September 30, 1996 – I recently had the opportunity to meet Thabo Mbeki, the Deputy President of South Africa. A lunch in his honor was hosted in New York City by the South African Ambassador to the United States, and I was invited to attend with about 20 other investors/business people who had various commitments and/or business interests in South Africa.
Because Mr. Mbeki is a long-time member of the African National Congress (ANC) and also because he holds a top-level and important position in the new government, it is clear that he has emerged as the heir apparent to Nelson Mandela. Given South Africa’s importance within the Gold industry, this meeting was not one to miss, and I wasn’t disappointed.
I came to the meeting with preconceived notions. I had not before met Mr. Mbeki, but heard and read various reports that he was committed to the pro-Western agenda that seems to be emerging from the new South Africa. Given that background, I also came to the meeting with a puzzle. How could a long-time card-carrying ANC member and senior official of that party be a believer in private property and free markets? After all, isn’t the ANC committed to communism and the nationalization of private industry? Apparently not.
The ANC may have been committed at one time to the old and failed ideology of the former Soviet Union. Even today some of its members make no secret about their support for the philosophy of statism and their nostalgia for the return of those old ways that strive for omnipotent government, but not Mr. Mbeki. He seems to be intent on looking forward – not back at the past. Here is what he had to say about a number of the wide-ranging issues important to South Africa.
The Post-Mandela Environment
The movement toward reform has been too well established to be dependent upon only one individual. The institutions important to the preservation of freedom and democracy for all the South African people are firmly in place, and they will outlast Mr. Mandela, and by implication, Mbeki as well as their successors.
Crime and Violence
The level of crime is high in part because of the country’s history. The police today do not have the respect of the people because they enforced apartheid in the past. Moreover, the police have been handicapped by internal corruption and inadequate intelligence networks within the organized gangs responsible for most of the crime.
Corruption is now being addressed. Most of the serious offenders have been identified, and all the needed changes can be made in a relatively short time – mainly replacing the corrupt personnel. However, the police do not have the training to deal with organized crime, and any improvements in this area will require greater attention, resources, and time.
In contrast to the street crime and the organized gangs, the political violence is not new. He particularly focused on Natal. Armed groups are being arrested, and more police are being hired and trained to ensure that politically motivated violence is adequately controlled.
Privatization of Government Enterprises
Privatization of government industry and assets is going forward. Telkom, the telephone monopoly, is the first enterprise being placed up for sale. Privatization is important not only to get government out of trying to provide services best left to private enterprise, but the money raised will help bolster the government’s overburdened financial resources.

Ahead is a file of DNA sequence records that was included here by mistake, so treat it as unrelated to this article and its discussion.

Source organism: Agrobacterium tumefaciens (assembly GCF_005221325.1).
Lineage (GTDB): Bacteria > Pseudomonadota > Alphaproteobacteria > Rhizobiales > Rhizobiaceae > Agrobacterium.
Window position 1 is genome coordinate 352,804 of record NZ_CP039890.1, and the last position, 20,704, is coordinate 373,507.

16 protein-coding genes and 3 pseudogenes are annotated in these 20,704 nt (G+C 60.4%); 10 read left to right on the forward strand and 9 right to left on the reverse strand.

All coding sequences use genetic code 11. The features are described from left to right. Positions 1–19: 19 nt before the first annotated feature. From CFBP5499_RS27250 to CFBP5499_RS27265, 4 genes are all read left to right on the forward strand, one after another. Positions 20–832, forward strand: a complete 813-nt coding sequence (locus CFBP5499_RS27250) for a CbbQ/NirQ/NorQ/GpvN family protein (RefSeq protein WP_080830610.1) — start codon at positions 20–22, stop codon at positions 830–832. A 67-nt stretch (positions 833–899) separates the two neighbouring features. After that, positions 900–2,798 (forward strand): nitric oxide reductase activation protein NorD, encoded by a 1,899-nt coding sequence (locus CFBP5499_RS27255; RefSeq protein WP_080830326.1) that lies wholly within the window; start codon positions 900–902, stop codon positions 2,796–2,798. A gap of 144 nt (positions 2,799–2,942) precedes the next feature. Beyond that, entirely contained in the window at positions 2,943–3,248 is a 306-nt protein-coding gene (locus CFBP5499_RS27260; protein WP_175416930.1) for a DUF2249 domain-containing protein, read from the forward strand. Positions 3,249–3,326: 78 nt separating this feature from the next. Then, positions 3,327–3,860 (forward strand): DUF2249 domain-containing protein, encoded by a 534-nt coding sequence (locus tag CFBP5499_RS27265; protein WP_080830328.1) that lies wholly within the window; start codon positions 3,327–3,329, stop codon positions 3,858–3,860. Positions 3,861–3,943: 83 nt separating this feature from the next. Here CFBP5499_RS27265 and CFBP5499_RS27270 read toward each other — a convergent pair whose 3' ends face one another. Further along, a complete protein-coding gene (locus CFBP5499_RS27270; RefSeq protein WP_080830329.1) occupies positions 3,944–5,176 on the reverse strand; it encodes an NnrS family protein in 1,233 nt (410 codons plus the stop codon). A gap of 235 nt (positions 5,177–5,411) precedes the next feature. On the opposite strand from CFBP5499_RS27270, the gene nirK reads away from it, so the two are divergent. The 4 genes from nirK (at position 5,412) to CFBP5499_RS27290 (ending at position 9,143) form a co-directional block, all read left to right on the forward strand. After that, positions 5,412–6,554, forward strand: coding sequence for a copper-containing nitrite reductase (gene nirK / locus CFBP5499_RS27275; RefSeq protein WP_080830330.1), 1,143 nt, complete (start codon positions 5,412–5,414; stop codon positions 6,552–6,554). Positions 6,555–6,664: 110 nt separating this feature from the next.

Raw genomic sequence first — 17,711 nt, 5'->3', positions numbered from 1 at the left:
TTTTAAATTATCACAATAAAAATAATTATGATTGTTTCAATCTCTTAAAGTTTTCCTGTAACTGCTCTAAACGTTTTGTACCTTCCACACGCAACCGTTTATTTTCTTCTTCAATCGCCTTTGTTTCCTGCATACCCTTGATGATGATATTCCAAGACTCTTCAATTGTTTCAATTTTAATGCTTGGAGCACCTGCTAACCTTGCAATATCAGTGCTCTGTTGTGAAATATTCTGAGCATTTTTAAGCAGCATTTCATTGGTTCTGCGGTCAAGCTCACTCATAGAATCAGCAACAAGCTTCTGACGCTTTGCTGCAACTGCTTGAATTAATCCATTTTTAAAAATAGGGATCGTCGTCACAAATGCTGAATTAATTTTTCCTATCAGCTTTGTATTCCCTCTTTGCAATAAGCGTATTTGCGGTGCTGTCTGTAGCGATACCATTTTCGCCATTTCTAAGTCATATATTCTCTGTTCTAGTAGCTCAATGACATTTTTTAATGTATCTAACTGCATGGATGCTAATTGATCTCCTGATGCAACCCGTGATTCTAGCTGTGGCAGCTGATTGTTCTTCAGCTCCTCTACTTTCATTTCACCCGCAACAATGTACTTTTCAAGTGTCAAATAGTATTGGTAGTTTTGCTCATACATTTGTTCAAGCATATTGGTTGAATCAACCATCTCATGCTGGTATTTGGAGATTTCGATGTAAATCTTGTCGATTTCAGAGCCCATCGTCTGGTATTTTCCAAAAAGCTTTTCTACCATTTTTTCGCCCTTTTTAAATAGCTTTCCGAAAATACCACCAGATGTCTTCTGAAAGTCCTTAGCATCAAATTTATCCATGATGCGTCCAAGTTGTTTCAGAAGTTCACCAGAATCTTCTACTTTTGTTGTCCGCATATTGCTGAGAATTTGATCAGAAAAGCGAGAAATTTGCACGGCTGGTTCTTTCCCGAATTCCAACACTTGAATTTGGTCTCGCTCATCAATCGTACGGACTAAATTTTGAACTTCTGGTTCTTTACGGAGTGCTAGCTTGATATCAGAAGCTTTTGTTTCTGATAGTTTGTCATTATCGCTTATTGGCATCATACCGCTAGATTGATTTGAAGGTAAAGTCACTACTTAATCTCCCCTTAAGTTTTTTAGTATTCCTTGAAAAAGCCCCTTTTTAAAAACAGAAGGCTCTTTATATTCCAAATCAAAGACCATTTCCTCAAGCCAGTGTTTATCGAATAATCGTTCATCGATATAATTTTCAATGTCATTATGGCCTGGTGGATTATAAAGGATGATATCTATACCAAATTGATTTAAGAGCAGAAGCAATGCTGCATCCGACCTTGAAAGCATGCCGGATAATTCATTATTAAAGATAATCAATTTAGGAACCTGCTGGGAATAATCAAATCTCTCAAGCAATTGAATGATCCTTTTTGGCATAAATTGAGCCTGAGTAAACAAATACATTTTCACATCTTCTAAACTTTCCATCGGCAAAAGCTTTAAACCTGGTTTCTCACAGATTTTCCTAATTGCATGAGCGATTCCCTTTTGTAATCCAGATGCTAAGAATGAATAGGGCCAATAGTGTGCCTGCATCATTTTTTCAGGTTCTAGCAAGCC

Reducing the deficit in the national budget is an important priority. This goal will be accomplished by restructuring government expenditures. Low priority areas will be severely curtailed in order to both reduce the deficit and enable the government’s limited resources to be targeted for expenditure in those areas deemed to be important, notably housing.
The Importance of Organized Labor
The relationship of government and labor is emerging in a way in which trade unions are welcome to participate in the formulation of policy. However, this role is one of consultation only. All decisions will be made by government trying to seek broad approval.
I must admit that I was very taken with Mr. Mbeki. I found him to be intelligent, eloquent, and even charming. In short, he is very likable, and I believe his statements to be sincere. In retrospect, he was very much as I had expected.
There remains much uncertainty about South Africa to be sure. The fragile truce between the various factions seeking control and power seems tenuous at best. Moreover, the current government may yet turn away from those steps that have brought the new freedom and political openness to South Africa.
For example, does its determination to quell political violence in Natal mean that the freedom to express one’s individual views will be trampled upon by government police/troops intent in suppressing dissent?
Time will tell whether Mr. Mbeki’s upbeat assessment of South Africa’s prospects will unfold as he forecasts. But one conclusion is clear. There have been two revolutions in South Africa. Not only has the National Party abandoned its long-standing policy of apartheid, so too has the ANC abandoned what had been the major plank of its party – statism that would lead to the nationalization of industry.
It is therefore truly ironic, and perhaps tragic too, that as the new South Africa emerges from its mean and turbulent past, that so few investors recognize the potential for its future. I believe the Gold mining industry in South Africa represents a truly substantial opportunity, and I’m glad I met Mr. Mbeki. The meeting reconfirmed what I had heard about him and hoped for that country’s future.
The new South Africa seems intent to embark on a policy of free market reforms, allowing private enterprise to flourish, and privatizing the government into a mere shadow of its former self. One could not ask for more.